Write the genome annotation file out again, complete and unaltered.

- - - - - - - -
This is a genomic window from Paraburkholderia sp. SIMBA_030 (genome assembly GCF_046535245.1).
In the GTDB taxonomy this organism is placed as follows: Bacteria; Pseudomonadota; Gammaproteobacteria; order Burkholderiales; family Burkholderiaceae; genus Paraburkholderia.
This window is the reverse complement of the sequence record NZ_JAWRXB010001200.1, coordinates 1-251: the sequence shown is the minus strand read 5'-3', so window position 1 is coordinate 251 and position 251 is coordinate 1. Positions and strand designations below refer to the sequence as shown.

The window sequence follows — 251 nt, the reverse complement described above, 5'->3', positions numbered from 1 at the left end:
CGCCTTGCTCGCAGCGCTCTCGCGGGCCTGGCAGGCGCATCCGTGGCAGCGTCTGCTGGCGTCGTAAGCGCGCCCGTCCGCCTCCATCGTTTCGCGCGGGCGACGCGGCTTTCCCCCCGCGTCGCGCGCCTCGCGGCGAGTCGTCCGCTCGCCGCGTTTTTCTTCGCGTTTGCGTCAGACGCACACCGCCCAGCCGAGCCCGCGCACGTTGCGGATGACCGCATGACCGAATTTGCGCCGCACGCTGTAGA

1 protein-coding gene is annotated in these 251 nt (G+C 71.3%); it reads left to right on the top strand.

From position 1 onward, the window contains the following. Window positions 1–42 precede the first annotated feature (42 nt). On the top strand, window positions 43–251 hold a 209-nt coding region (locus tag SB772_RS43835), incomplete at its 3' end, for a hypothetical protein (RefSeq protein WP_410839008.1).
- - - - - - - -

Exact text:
This is a genomic window from Paraburkholderia sp. SIMBA_030 (genome assembly GCF_046535245.1).
In the GTDB taxonomy this organism is placed as follows: Bacteria; Pseudomonadota; Gammaproteobacteria; order Burkholderiales; family Burkholderiaceae; genus Paraburkholderia.
This window is the reverse complement of the sequence record NZ_JAWRXB010001200.1, coordinates 1-251: the sequence shown is the minus strand read 5'-3', so window position 1 is coordinate 251 and position 251 is coordinate 1. Positions and strand designations below refer to the sequence as shown.

The window sequence follows — 251 nt, the reverse complement described above, 5'->3', positions numbered from 1 at the left end:
CGCCTTGCTCGCAGCGCTCTCGCGGGCCTGGCAGGCGCATCCGTGGCAGCGTCTGCTGGCGTCGTAAGCGCGCCCGTCCGCCTCCATCGTTTCGCGCGGGCGACGCGGCTTTCCCCCCGCGTCGCGCGCCTCGCGGCGAGTCGTCCGCTCGCCGCGTTTTTCTTCGCGTTTGCGTCAGACGCACACCGCCCAGCCGAGCCCGCGCACGTTGCGGATGACCGCATGACCGAATTTGCGCCGCACGCTGTAGA

1 protein-coding gene is annotated in these 251 nt (G+C 71.3%); it reads left to right on the top strand.

From position 1 onward, the window contains the following. Window positions 1–42 precede the first annotated feature (42 nt). On the top strand, window positions 43–251 hold a 209-nt coding region (locus tag SB772_RS43835), incomplete at its 3' end, for a hypothetical protein (RefSeq protein WP_410839008.1).